Dried Apple Rings

IMG_0006Full disclosure:  I really want a dehydrator.  Like… I REALLY want one badly.  I love the idea of preserving the goodness of our local foods, and dehydrating is a great way to retain both the flavour and the nutritional quality of produce.  I may not have fancy clothes, but a girl has retail priorities.  My own lie more in the kitchen small appliance aisle.  My justification is that it can only be a benefit for my kids to have fun in the kitchen with these nifty gadgets, turning out healthy and delicious food in the process.  Watching our juicer whip through a bunch of beets is always amazing, and it is this amazement that I hinge all gadget purchases on, right or wrong.

While I don’t have a dehydrator, I will use my trusty oven set on its lowest setting: 170, with the door propped open with a wooden spoon.  It works just fine, and doesn’t take up extra room in my cupboards.

Apple season is in full swing here in Ontario, and I thought it would be fun to make some dried apple rings for snacks and lunch box additions.

IMG_0008This is pretty simple.  I used a mandolin set to 1/4″ thickness for uniform slices.  If you don’t have a mandolin, just use a knife.  I did half of the apples peeled and half unpeeled.  Both were really good, but the peeled version were preferred by my kids.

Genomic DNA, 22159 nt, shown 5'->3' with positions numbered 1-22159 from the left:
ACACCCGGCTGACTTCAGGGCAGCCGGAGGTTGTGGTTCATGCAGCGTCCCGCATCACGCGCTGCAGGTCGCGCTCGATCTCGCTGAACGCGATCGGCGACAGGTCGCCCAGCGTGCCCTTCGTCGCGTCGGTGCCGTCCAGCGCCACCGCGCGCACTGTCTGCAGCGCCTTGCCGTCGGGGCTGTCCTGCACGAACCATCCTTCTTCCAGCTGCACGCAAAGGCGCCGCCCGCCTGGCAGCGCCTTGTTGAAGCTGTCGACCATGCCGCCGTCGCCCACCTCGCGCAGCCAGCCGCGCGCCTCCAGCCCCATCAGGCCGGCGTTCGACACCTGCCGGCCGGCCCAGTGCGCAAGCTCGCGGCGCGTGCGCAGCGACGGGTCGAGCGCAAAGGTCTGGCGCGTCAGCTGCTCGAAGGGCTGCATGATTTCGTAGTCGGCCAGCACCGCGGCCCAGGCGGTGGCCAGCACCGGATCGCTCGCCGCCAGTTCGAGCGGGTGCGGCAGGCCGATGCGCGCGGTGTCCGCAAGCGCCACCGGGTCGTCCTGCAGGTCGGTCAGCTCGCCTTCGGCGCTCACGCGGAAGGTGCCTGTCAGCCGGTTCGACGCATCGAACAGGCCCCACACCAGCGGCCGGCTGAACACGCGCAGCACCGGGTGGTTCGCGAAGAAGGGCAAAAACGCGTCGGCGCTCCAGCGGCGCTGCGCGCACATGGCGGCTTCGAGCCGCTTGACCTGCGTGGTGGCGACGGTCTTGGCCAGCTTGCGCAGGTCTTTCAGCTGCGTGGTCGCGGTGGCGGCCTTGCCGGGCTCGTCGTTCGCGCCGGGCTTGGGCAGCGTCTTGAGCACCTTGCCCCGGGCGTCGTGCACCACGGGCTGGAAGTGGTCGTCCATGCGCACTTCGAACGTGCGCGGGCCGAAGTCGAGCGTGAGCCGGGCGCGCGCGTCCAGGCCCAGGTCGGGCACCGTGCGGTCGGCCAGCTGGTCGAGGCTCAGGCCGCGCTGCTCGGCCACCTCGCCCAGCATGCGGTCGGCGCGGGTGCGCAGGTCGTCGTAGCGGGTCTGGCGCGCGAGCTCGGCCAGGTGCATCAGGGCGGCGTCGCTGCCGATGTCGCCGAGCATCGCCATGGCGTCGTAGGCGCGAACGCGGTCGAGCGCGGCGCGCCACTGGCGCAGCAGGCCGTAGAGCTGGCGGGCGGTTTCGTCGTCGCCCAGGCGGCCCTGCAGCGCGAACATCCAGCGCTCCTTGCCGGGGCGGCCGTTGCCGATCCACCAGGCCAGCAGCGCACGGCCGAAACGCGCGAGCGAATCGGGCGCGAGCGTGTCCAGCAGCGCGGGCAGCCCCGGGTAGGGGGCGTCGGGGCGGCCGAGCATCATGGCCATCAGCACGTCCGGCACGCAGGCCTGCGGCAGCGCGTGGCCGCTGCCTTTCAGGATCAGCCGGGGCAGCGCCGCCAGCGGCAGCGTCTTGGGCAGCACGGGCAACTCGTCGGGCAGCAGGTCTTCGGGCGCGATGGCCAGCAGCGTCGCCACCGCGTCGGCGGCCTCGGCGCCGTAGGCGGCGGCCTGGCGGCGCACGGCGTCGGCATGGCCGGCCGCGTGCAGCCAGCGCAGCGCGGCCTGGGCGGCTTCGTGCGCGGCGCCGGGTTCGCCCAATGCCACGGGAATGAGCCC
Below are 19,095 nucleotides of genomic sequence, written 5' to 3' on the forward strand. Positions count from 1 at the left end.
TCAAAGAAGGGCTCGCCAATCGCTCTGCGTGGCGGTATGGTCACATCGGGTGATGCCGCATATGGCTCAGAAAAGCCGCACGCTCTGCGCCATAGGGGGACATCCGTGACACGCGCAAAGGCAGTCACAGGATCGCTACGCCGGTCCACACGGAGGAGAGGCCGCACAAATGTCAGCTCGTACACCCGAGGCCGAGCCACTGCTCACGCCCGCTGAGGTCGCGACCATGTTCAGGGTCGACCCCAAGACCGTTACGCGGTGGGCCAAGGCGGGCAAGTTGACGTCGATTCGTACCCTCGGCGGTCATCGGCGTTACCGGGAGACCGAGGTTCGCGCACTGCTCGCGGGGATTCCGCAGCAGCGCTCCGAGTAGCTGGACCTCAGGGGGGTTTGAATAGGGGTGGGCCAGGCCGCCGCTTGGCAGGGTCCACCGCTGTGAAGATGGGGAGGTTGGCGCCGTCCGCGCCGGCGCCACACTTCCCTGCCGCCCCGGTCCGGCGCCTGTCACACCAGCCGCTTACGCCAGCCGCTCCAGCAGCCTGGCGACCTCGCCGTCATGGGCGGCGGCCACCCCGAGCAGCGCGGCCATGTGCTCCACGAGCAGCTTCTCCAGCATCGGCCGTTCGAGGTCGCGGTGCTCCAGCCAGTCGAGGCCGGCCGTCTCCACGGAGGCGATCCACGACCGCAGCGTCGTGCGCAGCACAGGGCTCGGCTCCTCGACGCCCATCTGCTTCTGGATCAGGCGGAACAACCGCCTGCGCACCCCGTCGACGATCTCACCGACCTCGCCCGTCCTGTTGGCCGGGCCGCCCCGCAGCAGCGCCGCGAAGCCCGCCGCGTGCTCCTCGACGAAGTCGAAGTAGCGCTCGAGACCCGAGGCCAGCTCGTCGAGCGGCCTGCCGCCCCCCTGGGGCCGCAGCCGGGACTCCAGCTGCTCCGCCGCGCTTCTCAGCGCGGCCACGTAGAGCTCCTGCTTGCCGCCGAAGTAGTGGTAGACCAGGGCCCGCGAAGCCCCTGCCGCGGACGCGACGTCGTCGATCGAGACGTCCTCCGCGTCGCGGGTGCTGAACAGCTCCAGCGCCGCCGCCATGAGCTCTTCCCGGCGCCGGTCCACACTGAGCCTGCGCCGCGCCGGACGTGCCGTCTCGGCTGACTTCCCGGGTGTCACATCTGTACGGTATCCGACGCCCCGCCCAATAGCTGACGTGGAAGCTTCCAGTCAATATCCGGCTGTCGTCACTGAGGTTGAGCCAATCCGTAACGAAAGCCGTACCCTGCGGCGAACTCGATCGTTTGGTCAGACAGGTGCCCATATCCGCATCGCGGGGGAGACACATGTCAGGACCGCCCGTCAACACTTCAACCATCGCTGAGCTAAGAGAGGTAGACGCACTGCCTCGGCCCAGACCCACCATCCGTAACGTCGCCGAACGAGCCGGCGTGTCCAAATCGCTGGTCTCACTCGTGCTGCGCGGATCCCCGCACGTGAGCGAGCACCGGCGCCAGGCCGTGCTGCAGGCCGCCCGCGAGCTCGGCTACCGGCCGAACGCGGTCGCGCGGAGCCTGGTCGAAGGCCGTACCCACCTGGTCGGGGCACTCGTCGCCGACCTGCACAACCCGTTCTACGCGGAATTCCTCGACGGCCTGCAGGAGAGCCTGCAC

Ingredients: Apples – cored, peeled (optional) and sliced thinly

Method: Once the apples are cored and sliced you are basically ready to start dehydrating.  If you want to minimize browning: Fill a bowl with 4c of water and 1/4c of lemon juice; dunk the slices in the solution, and lie them out on a clean kitchen towel to dry them.

IMG_0010 Using kitchen racks, lie out the slices in a single layer and put them in the oven set to 170.  Use a wooden spoon to keep the oven slightly open to let moisture escape. Keep an eye on the apples.

Mine took about 1.5 hours to become sufficiently dry.  It really depends on how dry you want them.  Leaving them in a little longer can result in a crispy apple slice, which is really nice too.  If you are making a large batch that you intend to store for a while, ensure that the moisture is gone by ripping a slice of apple – it should be dense and spongy.  These are so tasty that they may not last as long as you think they will!

IMG_1007Keeping the apples: Once completely cool the apple slices can be kept in plastic Ziplocs for 6 months or so.

These are great for those times that you want to grab a healthy snack on the go.  Dried apples reconstitute nicely in a bowl of hot oatmeal, and can be chopped and added to home-made granola or trail mix.

This is an easy and fun project to make the most of the beautiful apple bounty.  If you have kids at home, they can participate in the process (though keep the slicing job for the adults!) and they will have fun eating their delicious creations.